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Report of the Special Rapporteur on extrajudicial, summary or arbitrary executions, E/CN.4/2001/9, January 11, 2001

IV. Violations of the right to life of special groups […]

F. Violations of the right to life of members of sexual minorities

48. The Special Rapporteur has continued to receive serious reports of persons having been subjected to death threats or extrajudicially killed because of their sexual orientation.

On 19 June 2000, the Special Rapporteur sent an urgent appeal to the Government of Brazil following reports that Eduardo Bernardes da Silva, a staff member at Amnesty International’s office in São Paolo, had received death threats in relation to his work in defence of gay and lesbian groups in Brazil. It was reported that in reaction to these threats Amnesty International had decided to temporarily close its São Paolo office and move Mr. da Silva to another state.[65] During the period under review, there have also been increasing reports of death threats, letter bombs and violent attacks against members of sexual minorities attributed to neo-Nazi groups in Brazil.

49. It has been reported that on 19 November 2000, a transvestite known as “Walter” was shot dead in San Salvador. The shots were reportedly fired by unknown men from a car which left the scene at high speed. It is alleged that the authorities have not taken effective action to investigate the case and to bring those responsible to justice. Non-governmental sources say that 7 similar killings were reported in El Salvador in 1999 and 12 in 1998. On 4 December 2000, the Special Rapporteur sent an urgent appeal urging the Government of El Salvador to investigate the killings and to take the necessary steps to protect members of sexual minorities from violence and extrajudicial killings.[66]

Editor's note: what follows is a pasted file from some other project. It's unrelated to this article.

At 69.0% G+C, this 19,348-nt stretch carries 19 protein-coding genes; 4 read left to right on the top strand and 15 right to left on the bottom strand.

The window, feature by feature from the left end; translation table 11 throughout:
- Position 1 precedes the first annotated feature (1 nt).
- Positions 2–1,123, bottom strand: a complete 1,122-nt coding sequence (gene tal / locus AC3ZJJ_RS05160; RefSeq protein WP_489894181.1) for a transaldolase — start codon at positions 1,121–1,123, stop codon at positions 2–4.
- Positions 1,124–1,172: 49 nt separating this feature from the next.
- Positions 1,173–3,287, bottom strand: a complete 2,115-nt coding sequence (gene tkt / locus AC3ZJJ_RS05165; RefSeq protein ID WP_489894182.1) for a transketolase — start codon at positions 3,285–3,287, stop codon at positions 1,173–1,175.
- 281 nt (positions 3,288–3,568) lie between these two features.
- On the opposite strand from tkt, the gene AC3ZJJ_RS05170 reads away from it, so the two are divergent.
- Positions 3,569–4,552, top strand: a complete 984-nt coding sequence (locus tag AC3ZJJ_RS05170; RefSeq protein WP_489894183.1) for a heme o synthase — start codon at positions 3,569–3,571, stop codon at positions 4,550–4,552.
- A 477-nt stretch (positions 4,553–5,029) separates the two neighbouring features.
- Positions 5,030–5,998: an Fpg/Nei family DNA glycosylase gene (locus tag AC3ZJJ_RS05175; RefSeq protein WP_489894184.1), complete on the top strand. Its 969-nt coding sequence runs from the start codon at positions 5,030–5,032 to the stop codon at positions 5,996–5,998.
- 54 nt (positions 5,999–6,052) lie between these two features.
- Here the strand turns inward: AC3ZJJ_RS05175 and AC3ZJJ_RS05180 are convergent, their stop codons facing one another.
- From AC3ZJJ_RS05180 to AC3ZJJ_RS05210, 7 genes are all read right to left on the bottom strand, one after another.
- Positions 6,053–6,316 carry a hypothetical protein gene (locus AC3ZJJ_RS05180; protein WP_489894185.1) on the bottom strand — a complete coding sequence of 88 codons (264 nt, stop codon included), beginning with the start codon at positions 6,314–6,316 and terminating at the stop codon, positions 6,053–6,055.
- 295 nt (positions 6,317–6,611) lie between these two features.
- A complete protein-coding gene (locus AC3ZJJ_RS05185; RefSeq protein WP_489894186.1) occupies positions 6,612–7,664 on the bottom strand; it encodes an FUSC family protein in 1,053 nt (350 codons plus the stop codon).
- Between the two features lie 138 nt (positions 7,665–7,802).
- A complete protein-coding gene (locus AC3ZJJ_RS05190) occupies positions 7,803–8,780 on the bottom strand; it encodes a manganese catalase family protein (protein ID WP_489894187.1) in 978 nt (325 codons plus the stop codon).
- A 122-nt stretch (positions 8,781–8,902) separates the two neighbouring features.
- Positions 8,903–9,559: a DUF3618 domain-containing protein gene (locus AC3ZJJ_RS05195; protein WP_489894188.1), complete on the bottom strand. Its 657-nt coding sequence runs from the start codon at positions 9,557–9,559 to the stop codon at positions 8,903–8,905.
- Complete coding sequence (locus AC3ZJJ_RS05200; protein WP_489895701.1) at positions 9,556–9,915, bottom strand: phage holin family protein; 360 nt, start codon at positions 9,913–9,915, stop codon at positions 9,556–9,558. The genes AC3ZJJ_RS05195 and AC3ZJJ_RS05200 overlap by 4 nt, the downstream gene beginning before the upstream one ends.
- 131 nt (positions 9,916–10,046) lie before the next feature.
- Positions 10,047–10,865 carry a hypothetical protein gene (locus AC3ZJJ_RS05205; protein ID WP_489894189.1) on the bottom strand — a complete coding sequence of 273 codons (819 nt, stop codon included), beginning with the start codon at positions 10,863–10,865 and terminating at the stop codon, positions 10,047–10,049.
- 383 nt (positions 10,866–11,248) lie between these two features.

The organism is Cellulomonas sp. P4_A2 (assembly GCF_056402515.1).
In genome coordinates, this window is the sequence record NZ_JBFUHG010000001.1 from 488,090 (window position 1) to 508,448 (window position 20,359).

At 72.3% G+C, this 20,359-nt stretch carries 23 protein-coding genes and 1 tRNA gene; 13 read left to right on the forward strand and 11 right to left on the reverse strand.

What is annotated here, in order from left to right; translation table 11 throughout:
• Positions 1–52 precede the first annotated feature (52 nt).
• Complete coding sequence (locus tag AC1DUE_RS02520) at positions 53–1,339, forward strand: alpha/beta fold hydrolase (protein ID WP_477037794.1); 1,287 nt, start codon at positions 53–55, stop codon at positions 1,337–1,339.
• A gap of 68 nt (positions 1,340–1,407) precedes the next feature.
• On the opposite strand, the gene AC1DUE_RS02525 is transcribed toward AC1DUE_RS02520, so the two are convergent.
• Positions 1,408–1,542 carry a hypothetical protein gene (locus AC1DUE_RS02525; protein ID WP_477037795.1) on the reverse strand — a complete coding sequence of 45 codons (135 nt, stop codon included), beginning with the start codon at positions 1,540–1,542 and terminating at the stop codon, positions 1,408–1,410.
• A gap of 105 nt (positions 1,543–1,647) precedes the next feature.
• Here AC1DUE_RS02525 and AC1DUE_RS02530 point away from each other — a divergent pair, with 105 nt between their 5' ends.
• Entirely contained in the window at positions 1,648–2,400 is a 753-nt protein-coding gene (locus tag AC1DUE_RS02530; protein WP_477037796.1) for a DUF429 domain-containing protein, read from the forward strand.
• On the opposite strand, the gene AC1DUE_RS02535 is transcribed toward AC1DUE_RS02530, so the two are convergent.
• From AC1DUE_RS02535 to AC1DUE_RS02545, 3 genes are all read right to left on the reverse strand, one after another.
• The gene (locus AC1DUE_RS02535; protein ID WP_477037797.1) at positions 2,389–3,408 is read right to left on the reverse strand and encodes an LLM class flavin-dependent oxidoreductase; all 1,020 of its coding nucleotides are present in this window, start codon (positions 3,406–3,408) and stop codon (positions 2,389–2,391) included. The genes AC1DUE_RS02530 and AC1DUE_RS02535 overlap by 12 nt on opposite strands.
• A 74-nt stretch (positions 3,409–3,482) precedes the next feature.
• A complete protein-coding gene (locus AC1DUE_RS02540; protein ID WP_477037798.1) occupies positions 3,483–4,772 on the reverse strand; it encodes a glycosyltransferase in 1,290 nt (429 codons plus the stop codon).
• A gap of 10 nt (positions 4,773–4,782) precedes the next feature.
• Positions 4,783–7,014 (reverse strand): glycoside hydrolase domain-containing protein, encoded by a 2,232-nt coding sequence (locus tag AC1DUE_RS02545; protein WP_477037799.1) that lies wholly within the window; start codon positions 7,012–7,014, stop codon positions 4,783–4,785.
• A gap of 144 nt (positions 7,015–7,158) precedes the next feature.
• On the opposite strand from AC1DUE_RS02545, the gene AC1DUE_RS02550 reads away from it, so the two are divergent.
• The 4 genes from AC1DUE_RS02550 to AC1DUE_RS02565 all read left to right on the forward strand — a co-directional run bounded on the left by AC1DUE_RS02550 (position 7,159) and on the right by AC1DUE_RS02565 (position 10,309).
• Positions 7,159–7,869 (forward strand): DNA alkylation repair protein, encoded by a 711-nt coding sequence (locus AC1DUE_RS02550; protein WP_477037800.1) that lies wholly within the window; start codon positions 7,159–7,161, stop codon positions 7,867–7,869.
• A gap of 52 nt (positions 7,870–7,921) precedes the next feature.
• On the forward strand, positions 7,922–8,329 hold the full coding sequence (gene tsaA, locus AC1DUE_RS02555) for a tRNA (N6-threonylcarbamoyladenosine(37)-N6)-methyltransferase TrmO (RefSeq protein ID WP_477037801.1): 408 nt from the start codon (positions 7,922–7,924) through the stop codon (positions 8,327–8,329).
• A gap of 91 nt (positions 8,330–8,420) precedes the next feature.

50. The Special Rapporteur finds it unacceptable that in some States homosexual relationships are still punishable by death. It must be recalled that under article 6 of the International Covenant on Civil and Political Rights death sentences may only be imposed for the most serious crimes, a stipulation which clearly excludes matters of sexual orientation. In this context, the Special Rapporteur wishes to reiterate her belief that the continuing prejudice against members of sexual minorities and especially the criminalization of matters of sexual orientation increase the social stigmatization of these persons. This in turn makes them more vulnerable to violence and human rights abuses, including death threats and violations of the right to life, which are often committed in a climate of impunity. The Special Rapporteur further notes that the often tendentious media coverage of this subject further contributes to creating an atmosphere of impunity and indifference about crimes committed against members of sexual minorities.

VII. Concluding remarks and recommendations […]

B. Recommendations […]

10. The right to life and sexual orientation

118. The Special Rapporteur encourages Governments to renew their efforts aimed at protecting the security and the right to life of persons belonging to sexual minorities. Acts of murder and death threats should be promptly and thoroughly investigated regardless of the sexual orientation of the person or persons concerned. Measures should include policies and programmes geared towards overcoming hatred of and prejudice against homosexuals and sensitizing public officials and the general public to crimes and acts of violence directed against members of sexual minorities.

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Footnotes    (↵ returns to text)

  1.  Please  note  that  this  case  is also  mentioned  in the  present  annual  report  and  in its addendum, E/CN.4/2001/9/Add.1,  January 17, 2001, para. 31.
  2.  Please  note  that  this  case  is also  mentioned  in the present  annual  report  and  in its addendum, E/CN.4/2001/9/Add.1,  January 17, 2001, para. 175.